Independent Pursuits: Chess
improved on the loss to Alexei Shirov in the European Club Cup which I examined a week ago today; that game an unsuccessful attempt to improve on Kramnik's loss to Anand, himself, at Tilburg
Following the rest day yesterday, the scores are now Kasparov 7.5/9, Anand 6.5, Kramnik 5.5, Ivanchuk and Svidler 5, Piket, Shirov, Topalov and Timman 4.5, Sokolov and Van Wely 4, Kasimdzhanov and Yermolinsky 3, Reinderman 1.5.
So the gap is down to a single point and today the top two face each other in a potentially decisive encounter; but with Kasparov White, it's pretty unlikely that Anand will win to draw level.
This is how Sokolov, with his first win at Wijk(!), ended Kasparov's seven-game winning sequence. In a venerable line of the Nimzo-Indian, Ivan entered a somewhat unusual forcing line, not highly regarded by theory.
The critical position arose in the diagram, where Kasparov's 21 ...Rxh7 left his king highly exposed. Instead the Encyclopaedia of Chess Openings gives 21 ...Kf8! 22 Qe4 (22 Bxd4 Rxd4 23 f4 Rxf4 is simply good for Black) when:
A) 22 ...f6 23 Bxd4?! Rxd4 24 Qg6 Rxh7 25 Qxf6+ Qf7 gave Black the edge in B Vladimirov vs Lisitsyn USSR 1955; but White can do better with 23 Qg6 Rxh7 24 Qxf6+.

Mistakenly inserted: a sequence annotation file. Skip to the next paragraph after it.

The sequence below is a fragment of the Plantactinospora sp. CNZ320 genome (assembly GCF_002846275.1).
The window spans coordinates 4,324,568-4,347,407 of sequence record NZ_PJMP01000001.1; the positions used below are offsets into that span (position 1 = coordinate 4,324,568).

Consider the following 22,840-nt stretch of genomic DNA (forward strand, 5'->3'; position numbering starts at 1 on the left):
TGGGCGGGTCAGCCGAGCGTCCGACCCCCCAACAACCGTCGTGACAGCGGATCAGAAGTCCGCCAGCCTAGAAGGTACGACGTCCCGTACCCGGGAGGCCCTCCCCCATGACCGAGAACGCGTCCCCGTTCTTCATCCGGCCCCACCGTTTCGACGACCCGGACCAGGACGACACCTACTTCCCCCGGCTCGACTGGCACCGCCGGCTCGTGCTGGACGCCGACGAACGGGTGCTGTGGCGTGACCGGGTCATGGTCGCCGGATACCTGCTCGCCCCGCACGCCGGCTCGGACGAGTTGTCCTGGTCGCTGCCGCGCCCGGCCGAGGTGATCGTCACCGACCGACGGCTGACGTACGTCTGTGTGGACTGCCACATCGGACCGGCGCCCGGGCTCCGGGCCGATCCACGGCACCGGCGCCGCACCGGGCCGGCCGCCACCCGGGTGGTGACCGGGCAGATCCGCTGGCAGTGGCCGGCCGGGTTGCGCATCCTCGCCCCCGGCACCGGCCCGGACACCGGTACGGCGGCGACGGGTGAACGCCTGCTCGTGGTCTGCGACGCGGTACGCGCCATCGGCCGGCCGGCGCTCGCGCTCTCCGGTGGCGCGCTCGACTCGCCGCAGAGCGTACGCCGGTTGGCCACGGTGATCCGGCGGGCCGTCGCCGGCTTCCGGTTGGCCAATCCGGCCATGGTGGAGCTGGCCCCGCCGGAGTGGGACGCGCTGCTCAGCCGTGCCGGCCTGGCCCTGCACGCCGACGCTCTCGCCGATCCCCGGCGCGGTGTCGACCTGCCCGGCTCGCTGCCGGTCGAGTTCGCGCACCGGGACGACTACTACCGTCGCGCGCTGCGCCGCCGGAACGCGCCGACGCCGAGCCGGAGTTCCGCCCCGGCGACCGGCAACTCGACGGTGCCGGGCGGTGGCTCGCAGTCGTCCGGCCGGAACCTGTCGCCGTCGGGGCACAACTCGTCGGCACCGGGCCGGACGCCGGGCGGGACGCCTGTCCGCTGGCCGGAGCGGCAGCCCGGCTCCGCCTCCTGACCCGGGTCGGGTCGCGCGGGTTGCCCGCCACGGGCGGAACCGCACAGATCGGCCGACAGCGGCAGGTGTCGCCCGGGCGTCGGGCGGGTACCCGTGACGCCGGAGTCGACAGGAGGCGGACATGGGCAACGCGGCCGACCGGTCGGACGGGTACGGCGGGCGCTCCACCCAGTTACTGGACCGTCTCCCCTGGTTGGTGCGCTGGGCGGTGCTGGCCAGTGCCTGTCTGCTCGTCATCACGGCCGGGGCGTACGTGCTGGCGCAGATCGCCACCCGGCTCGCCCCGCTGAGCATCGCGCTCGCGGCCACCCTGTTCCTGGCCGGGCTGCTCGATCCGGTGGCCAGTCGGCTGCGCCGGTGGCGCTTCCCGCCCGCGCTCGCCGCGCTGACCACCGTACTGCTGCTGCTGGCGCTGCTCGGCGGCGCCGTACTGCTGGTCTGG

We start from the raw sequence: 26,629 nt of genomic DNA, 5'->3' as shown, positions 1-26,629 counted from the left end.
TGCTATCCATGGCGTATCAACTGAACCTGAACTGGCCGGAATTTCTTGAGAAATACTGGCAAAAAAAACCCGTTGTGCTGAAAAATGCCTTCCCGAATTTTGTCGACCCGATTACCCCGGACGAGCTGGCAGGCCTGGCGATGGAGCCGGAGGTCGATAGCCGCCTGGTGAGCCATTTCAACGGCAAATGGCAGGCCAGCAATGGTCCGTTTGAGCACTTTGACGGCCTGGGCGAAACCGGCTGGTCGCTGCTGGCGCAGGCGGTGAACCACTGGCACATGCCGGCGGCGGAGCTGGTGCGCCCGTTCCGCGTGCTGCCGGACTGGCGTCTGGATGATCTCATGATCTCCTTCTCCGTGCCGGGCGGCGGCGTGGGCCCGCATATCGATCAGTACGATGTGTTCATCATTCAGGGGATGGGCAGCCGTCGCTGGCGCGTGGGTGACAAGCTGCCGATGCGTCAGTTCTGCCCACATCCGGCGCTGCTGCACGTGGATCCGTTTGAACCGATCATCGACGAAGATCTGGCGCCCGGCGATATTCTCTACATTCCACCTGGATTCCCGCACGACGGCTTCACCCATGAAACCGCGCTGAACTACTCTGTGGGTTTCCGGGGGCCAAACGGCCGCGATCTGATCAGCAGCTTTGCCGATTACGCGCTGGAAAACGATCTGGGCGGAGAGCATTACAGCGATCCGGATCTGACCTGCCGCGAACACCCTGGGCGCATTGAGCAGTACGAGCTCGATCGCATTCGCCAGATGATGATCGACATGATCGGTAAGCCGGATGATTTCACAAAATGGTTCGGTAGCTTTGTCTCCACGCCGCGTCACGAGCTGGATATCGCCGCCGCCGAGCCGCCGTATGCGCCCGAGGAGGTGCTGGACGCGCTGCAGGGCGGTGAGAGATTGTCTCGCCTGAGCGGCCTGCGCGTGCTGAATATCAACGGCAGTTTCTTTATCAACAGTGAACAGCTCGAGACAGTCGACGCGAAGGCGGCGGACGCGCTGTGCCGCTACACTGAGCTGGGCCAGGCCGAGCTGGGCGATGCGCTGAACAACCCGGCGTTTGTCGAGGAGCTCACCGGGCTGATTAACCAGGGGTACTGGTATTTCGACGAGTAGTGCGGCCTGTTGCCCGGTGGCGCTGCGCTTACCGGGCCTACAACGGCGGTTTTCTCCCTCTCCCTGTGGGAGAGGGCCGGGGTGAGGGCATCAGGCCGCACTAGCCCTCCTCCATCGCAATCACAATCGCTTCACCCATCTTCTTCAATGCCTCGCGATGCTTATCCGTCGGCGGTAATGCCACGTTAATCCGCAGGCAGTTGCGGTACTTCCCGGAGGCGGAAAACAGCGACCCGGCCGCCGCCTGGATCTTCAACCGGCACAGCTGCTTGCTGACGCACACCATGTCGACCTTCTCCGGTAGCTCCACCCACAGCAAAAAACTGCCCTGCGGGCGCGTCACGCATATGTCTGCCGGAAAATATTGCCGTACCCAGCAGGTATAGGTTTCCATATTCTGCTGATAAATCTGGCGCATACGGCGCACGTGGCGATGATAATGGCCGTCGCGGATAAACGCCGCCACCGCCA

B) But 22 ...f5! looks like an improvement since if 23 Qh4 Rxh7 24 Qf6+ Ke8 is tremendous for Black, in view of the threat on h2.
The big question is whether Sokolov, not in great form, was intending to force a draw somehow; or perhaps there's a depth charge hidden somewhere?
24 ...Qh5, which had been played before, may be an improvement. At the end, the tripled major pieces on the g file were murderous since both 28 ....f6 and 28 ...f5 are killed by 29 Rh3!
White: Ivan Sokolov
Black: Gary Kasparov
Wijk aan Zee 1999 (Round 9)
, b , b
, , , ,
, n , ,
, v , ,
N , ,H,
CS, N N
B , ,F,A
1 d4 Nf6
2 c4 e6
3 Nc3 Bb4
4 e3 0-0
5 Bd3 d5
6 Nf3 c5
7 0-0 Nc6
8 a3 Bxc3
9 bxc3 Qc7
10 Qc2 dxc4
11 Bxc4 e5
12 Bd3 Re8
13 e4 exd4
14 cxd4 Bg4
15 e5 Bxf3
16 exf6 Nxd4
17 Bxh7+ Kh8
18 fxg7+ Kxg7
19 Bb2 Rad8
20 gxf3 Rh8
21 Kh1 (see
22 Rg1+ Kh8
23 Rg3 Qe5
24 Rag1 Rh4
25 Qc1 Kh7
26 Qb1+ Kh8
27 Qf1 Qe6
28 Qg2 1-0
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